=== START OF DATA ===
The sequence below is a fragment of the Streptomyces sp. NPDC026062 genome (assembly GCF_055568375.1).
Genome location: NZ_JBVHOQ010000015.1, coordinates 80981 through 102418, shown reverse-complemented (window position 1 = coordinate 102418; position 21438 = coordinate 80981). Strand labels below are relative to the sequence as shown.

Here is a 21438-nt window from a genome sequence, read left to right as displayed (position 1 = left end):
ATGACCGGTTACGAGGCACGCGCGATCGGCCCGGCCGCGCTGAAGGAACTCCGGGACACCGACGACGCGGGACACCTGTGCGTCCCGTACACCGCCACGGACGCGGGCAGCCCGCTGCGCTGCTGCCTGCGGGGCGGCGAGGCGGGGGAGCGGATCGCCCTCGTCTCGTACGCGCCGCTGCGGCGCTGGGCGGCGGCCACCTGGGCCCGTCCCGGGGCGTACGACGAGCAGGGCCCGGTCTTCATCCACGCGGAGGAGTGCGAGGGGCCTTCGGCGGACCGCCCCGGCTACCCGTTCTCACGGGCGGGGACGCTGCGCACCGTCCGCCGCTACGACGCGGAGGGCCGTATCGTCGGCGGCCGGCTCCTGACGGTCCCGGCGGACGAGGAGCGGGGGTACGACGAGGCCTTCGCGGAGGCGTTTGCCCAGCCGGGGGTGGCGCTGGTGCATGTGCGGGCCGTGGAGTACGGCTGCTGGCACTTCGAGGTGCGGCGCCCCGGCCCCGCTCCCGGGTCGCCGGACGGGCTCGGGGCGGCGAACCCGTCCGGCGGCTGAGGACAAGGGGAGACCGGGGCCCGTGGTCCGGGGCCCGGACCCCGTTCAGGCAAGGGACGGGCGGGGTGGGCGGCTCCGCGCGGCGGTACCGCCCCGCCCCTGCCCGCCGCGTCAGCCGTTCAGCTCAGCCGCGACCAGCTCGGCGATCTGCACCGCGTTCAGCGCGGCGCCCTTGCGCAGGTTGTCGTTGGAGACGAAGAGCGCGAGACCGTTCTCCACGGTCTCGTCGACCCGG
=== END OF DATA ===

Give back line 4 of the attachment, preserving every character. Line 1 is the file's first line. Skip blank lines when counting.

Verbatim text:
ATGACCGGTTACGAGGCACGCGCGATCGGCCCGGCCGCGCTGAAGGAACTCCGGGACACCGACGACGCGGGACACCTGTGCGTCCCGTACACCGCCACGGACGCGGGCAGCCCGCTGCGCTGCTGCCTGCGGGGCGGCGAGGCGGGGGAGCGGATCGCCCTCGTCTCGTACGCGCCGCTGCGGCGCTGGGCGGCGGCCACCTGGGCCCGTCCCGGGGCGTACGACGAGCAGGGCCCGGTCTTCATCCACGCGGAGGAGTGCGAGGGGCCTTCGGCGGACCGCCCCGGCTACCCGTTCTCACGGGCGGGGACGCTGCGCACCGTCCGCCGCTACGACGCGGAGGGCCGTATCGTCGGCGGCCGGCTCCTGACGGTCCCGGCGGACGAGGAGCGGGGGTACGACGAGGCCTTCGCGGAGGCGTTTGCCCAGCCGGGGGTGGCGCTGGTGCATGTGCGGGCCGTGGAGTACGGCTGCTGGCACTTCGAGGTGCGGCGCCCCGGCCCCGCTCCCGGGTCGCCGGACGGGCTCGGGGCGGCGAACCCGTCCGGCGGCTGAGGACAAGGGGAGACCGGGGCCCGTGGTCCGGGGCCCGGACCCCGTTCAGGCAAGGGACGGGCGGGGTGGGCGGCTCCGCGCGGCGGTACCGCCCCGCCCCTGCCCGCCGCGTCAGCCGTTCAGCTCAGCCGCGACCAGCTCGGCGATCTGCACCGCGTTCAGCGCGGCGCCCTTGCGCAGGTTGTCGTTGGAGACGAAGAGCGCGAGACCGTTCTCCACGGTCTCGTCGACCCGG